Mad Men

For three months, the harassment took place, laced with violent language, often in uncomfortably close physical proximity.

“You know you will do your job or you will be smacked,” the new employee was warned, hand raised.

“You know there is nothing more fun than smacking a woman, that is, except for punching them.”

The section supervisor knew about the behavior, but did nothing for months. He even told one colleague he didn’t want to create “a no-fun zone” in the office.

Was this a recent Mad Men episode, depicting a hostile workplace of decades past?

Sadly, no. This was the Ohio Attorney General’s Office…last year…the Employment Law Section, of all places. The Section that advises other state agencies on how to create harassment-free workplaces.

Ultimately, an investigation by a sexual harassment investigator found that both the supervisor and harasser were in the wrong. But little came of it. For his months of hostility, the harasser was only suspended for 5 “working” days. The supervisor, incredibly, managed to “appeal” and get his finding overturned (the only overturned finding in five years)—no punishment whatsoever for turning the other way.

And the victim, not surprisingly, has left the office.

This horrific story of workplace harassment broke last Friday in papers across the state. And with Ohio women asking questions, AG DeWine’s excuses have only begged more questions.

Why did the harasser only get a 5-day “working” suspension? According to DeWine: “The comments weren’t directed toward any one person in the sense that he said he was going to hurt anybody or hurt the person.”

Actually, they were clearly directed at the same victim again and again for months. And she was told SHE “would be smacked.” DeWine has clearly not reviewed the facts of the case, or he is simply insensitive to their seriousness.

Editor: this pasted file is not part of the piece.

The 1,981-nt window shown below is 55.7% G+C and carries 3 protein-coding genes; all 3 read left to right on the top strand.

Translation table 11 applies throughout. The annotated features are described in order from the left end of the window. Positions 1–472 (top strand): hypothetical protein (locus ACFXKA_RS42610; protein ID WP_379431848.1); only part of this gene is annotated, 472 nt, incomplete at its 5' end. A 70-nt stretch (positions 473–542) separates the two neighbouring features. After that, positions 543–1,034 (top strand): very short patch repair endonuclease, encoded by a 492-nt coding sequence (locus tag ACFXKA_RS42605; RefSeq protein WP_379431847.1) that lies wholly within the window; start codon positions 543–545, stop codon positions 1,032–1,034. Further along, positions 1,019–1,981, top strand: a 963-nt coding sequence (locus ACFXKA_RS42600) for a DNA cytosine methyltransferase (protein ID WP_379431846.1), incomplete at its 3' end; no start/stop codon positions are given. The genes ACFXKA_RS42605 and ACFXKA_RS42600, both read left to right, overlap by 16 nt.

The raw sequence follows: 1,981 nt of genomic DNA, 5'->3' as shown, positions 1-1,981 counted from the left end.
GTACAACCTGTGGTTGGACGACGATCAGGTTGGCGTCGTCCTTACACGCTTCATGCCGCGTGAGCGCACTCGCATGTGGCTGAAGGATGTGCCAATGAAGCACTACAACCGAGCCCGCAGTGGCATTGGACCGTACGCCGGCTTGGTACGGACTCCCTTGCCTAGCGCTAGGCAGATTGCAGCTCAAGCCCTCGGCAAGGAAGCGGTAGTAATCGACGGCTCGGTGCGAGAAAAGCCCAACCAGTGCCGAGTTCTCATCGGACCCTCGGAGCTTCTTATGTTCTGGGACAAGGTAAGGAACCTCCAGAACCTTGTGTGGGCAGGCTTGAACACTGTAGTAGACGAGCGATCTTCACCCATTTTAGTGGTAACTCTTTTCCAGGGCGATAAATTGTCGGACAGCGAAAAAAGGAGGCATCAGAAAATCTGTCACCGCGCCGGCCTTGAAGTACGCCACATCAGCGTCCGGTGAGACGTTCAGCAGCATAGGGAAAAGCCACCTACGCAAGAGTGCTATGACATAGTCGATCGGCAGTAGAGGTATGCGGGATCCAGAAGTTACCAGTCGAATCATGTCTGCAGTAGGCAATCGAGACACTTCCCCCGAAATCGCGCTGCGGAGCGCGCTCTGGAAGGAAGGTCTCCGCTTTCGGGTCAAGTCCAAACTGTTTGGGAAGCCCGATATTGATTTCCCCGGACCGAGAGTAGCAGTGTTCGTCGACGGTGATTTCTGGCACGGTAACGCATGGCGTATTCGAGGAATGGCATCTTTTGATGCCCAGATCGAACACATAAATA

But beyond that, DeWine seems to suggest that if the comments were generally misogynistic and violent, that should not command serious accountability. Also deeply troubling.

And as for the supervisor, DeWine stated he was entitled to a “fair process.” But the AG’s Policy on Harassment does not even give the supervisor a right to appeal those investigative findings. So this politically connected supervisor benefitted from an “appeal’ process not even permitted by the office’s policy—and got off scot-free because of his second bite at the apple.

At a time where there remains far too much violence against women in our workplaces and in our communities generally, talk of violence and harassment in the Attorney General’s Office are absolutely unacceptable.

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And so I will make three things clear from day 1:

1) Supervisors will report harassment and violence, or be held accountable.

2) Perpetrators will be held immediately accountable for their words or actions.

3) Victims will know that their well-being will be my top concern—not the fate of supervisors who looked the other way.

I will also overhaul the Employment Law Section so that it is staffed with leaders with the expertise and judgment to guide agencies across the state in creating harassment-free workplaces across state government.

Time for a change.